Merritt celebrates unexpected doping win
LaShawn Merritt was pessimistic about the chances of defending his Olympic title in London. The 400-meter champion figured it would be difficult to overturn a doping rule that banned him from the next summer games.
When his agent called Thursday morning, he expected the worst.
''I knew the ruling was coming out soon,'' Merritt said. ''I didn't want to pick up.''
But the Court of Arbitration for Sport threw out the IOC rule that bars any athlete who has received a doping suspension of more than six months from competing in the next summer or winter games. The court said the rule is ''invalid and unenforceable'' because it amounts to a second penalty, clearing the way for Merritt and dozens of other athletes around the world - as many as 50 in track and field - to compete in London.
Merritt completed his 21-month suspension in July after testing positive for a banned substance found in a male-enhancement product. In August, he finished second at the world championships in South Korea, but the IOC rule would have prevented him from running at the Olympics.
Now, he's back in the game.
''Today is a good day for me,'' Merritt said during a news conference arranged by his agent, Kimberly Holland, at a high-rise office overlooking downtown Atlanta. ''To be able to go back and defend my title at the Olympic games, there's nothing better than that.''
Holland first told her client that the CAS had ruled against him. Turns out, she was only kidding.
''It felt like when you're driving and the police pull up behind you. My heart dropped,'' Merritt said. ''I was just laying in bed thinking, 'OK, I've just got to figure something out.'''
Then, she delivered the actual news. The ruling had gone in Merritt's favor.
He was stunned.
''For a couple of minutes, I was kind of in shock,'' Merritt said. ''I got punked, but it's a good kind of punked.''
Merritt, who also was 400 world champion in 2009, received a reduced suspension - the normal ban is two years - because he cooperated with authorities and was found to not have taken the drug to improve athletic performance.
The 25-year-old Virginia native insisted that he's learned a lot from the embarrassing situation.
''It was a little difficult,'' Merritt said. ''It was a mistake. I was a young man. Mistakes happen. I'm just trying to keep that where it is and focus on moving forward.''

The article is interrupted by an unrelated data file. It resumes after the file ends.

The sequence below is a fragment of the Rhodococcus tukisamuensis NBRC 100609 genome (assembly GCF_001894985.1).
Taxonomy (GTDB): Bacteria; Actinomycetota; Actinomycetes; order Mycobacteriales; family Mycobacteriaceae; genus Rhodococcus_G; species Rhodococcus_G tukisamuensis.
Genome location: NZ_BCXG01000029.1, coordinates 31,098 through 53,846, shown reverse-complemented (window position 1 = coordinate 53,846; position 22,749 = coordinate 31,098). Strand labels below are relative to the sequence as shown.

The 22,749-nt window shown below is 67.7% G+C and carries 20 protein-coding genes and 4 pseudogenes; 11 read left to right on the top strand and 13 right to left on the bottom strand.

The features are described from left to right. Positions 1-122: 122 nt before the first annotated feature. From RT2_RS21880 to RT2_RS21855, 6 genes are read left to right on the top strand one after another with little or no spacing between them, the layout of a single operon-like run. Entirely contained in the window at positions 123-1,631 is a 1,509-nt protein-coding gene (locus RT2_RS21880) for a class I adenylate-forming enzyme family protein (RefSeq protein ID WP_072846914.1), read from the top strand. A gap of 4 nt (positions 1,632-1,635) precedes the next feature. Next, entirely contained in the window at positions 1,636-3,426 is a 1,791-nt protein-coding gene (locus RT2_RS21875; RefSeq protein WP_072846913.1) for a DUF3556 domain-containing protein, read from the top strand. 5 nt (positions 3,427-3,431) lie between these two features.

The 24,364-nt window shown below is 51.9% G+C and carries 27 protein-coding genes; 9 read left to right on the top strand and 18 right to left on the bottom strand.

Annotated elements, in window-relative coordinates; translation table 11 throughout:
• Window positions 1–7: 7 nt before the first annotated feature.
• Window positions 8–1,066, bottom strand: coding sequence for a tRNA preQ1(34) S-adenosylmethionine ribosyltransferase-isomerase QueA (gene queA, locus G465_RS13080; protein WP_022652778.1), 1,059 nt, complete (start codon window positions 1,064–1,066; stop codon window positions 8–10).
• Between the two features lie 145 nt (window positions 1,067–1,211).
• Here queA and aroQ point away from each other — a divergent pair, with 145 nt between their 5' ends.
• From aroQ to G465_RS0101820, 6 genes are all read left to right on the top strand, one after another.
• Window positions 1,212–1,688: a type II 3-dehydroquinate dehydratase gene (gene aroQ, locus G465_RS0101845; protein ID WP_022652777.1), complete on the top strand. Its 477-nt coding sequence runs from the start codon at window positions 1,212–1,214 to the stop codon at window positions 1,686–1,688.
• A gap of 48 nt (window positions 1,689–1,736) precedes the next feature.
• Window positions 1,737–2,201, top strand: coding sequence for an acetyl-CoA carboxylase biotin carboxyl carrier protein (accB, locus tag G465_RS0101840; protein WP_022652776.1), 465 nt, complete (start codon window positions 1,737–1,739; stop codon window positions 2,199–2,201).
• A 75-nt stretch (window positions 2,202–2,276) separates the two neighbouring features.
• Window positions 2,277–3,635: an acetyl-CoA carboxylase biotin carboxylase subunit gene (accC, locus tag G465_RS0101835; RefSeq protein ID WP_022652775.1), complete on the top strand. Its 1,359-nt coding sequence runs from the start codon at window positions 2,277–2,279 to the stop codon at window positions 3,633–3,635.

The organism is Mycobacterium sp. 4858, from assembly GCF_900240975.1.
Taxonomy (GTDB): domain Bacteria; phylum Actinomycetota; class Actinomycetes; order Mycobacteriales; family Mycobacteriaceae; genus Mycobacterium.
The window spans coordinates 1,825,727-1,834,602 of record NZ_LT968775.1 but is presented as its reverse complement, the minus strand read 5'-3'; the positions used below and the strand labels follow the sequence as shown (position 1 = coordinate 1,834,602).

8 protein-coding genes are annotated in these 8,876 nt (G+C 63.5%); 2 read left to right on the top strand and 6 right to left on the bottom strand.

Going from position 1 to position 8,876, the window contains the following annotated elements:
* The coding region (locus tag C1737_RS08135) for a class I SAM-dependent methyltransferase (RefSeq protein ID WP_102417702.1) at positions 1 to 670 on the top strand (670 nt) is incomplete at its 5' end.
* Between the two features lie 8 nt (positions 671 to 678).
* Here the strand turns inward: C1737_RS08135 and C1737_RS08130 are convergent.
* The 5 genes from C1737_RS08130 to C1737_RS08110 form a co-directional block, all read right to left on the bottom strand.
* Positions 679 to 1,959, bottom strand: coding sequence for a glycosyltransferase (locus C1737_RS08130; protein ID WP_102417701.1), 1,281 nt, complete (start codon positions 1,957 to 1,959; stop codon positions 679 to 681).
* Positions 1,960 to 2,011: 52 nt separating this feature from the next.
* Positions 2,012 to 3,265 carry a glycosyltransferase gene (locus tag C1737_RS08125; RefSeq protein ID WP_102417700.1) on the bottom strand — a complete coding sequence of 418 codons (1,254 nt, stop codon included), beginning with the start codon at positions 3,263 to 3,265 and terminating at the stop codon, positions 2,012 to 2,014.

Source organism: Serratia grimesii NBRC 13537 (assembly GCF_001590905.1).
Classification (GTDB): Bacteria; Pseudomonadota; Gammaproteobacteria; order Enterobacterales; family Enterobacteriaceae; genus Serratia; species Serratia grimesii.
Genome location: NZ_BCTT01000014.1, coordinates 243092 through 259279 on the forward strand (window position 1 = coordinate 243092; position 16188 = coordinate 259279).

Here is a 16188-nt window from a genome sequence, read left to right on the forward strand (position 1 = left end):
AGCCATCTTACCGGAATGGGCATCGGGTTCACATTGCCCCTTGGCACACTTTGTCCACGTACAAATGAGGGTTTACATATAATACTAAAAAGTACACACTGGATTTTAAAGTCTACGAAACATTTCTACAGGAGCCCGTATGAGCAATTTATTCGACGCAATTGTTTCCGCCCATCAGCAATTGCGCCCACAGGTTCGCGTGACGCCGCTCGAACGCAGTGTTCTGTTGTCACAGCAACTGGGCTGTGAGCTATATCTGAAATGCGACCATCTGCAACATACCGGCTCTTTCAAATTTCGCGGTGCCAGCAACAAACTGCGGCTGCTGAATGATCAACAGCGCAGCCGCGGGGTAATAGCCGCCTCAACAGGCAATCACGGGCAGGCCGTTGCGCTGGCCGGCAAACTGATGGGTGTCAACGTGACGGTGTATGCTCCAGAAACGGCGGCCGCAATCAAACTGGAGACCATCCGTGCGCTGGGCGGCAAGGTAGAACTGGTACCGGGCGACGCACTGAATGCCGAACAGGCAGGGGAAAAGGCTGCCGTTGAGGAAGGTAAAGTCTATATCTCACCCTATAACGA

Along with taking silver in his signature event at the worlds, he also helped the Americans win gold in the 4x400 relay at worlds. Merritt wasn't sure what he would've done in 2012 if he didn't have the Olympics for motivation.
''A lot of this sport is mental,'' he said. ''Now, I just feel better. I feel better knowing I can move forward and defend my title and train hard and compete.''
His coach, Dwayne Miller, expects Merritt's performance to improve now that he can start pointing to the Olympics again.
''Basically he was thinking after each race, what's next?'' Miller said. ''That burden is gone. Now he can focus on the Olympics. At one point, we didn't know what was next.''
While serving his suspension, there were times when Merritt wondered if his athletics career was finished.
''It was tough to train for a long period of time without competing,'' he said. ''Several times, I told my coach that I didn't want to train anymore. There were days I didn't want to get out of bed. There were days I felt like my career was over pretty much.''
He credited his support system - parents, Miller and Holland - with helping him get through his lowest moments.
''Just them believing in me, having faith that one day everything would be fine, and here I am,'' Merritt said. ''Overall, I'm a better person as far as not taking anything for granted. One day you can have something, and the next day it may be gone from a simple mistake.''
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